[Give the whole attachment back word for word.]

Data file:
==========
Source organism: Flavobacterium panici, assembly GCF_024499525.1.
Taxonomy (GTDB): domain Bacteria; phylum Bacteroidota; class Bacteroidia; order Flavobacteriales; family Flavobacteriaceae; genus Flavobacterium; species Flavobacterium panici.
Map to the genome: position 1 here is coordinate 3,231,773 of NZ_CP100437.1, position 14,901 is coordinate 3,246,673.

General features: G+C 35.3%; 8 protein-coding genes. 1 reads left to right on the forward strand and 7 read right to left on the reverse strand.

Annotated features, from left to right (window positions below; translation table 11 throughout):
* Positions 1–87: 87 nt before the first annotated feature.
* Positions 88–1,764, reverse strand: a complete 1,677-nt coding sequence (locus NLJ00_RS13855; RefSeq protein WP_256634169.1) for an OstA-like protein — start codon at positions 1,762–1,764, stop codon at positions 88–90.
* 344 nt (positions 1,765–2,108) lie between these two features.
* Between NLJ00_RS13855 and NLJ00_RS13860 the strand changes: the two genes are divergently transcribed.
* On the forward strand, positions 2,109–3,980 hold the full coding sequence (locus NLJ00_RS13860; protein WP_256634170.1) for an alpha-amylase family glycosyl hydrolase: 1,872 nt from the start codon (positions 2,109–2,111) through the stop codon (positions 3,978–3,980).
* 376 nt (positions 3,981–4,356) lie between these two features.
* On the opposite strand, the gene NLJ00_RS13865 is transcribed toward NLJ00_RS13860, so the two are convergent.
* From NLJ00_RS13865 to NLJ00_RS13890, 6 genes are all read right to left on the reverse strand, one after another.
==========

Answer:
Source organism: Flavobacterium panici, assembly GCF_024499525.1.
Taxonomy (GTDB): domain Bacteria; phylum Bacteroidota; class Bacteroidia; order Flavobacteriales; family Flavobacteriaceae; genus Flavobacterium; species Flavobacterium panici.
Map to the genome: position 1 here is coordinate 3,231,773 of NZ_CP100437.1, position 14,901 is coordinate 3,246,673.

General features: G+C 35.3%; 8 protein-coding genes. 1 reads left to right on the forward strand and 7 read right to left on the reverse strand.

Annotated features, from left to right (window positions below; translation table 11 throughout):
* Positions 1–87: 87 nt before the first annotated feature.
* Positions 88–1,764, reverse strand: a complete 1,677-nt coding sequence (locus NLJ00_RS13855; RefSeq protein WP_256634169.1) for an OstA-like protein — start codon at positions 1,762–1,764, stop codon at positions 88–90.
* 344 nt (positions 1,765–2,108) lie between these two features.
* Between NLJ00_RS13855 and NLJ00_RS13860 the strand changes: the two genes are divergently transcribed.
* On the forward strand, positions 2,109–3,980 hold the full coding sequence (locus NLJ00_RS13860; protein WP_256634170.1) for an alpha-amylase family glycosyl hydrolase: 1,872 nt from the start codon (positions 2,109–2,111) through the stop codon (positions 3,978–3,980).
* 376 nt (positions 3,981–4,356) lie between these two features.
* On the opposite strand, the gene NLJ00_RS13865 is transcribed toward NLJ00_RS13860, so the two are convergent.
* From NLJ00_RS13865 to NLJ00_RS13890, 6 genes are all read right to left on the reverse strand, one after another.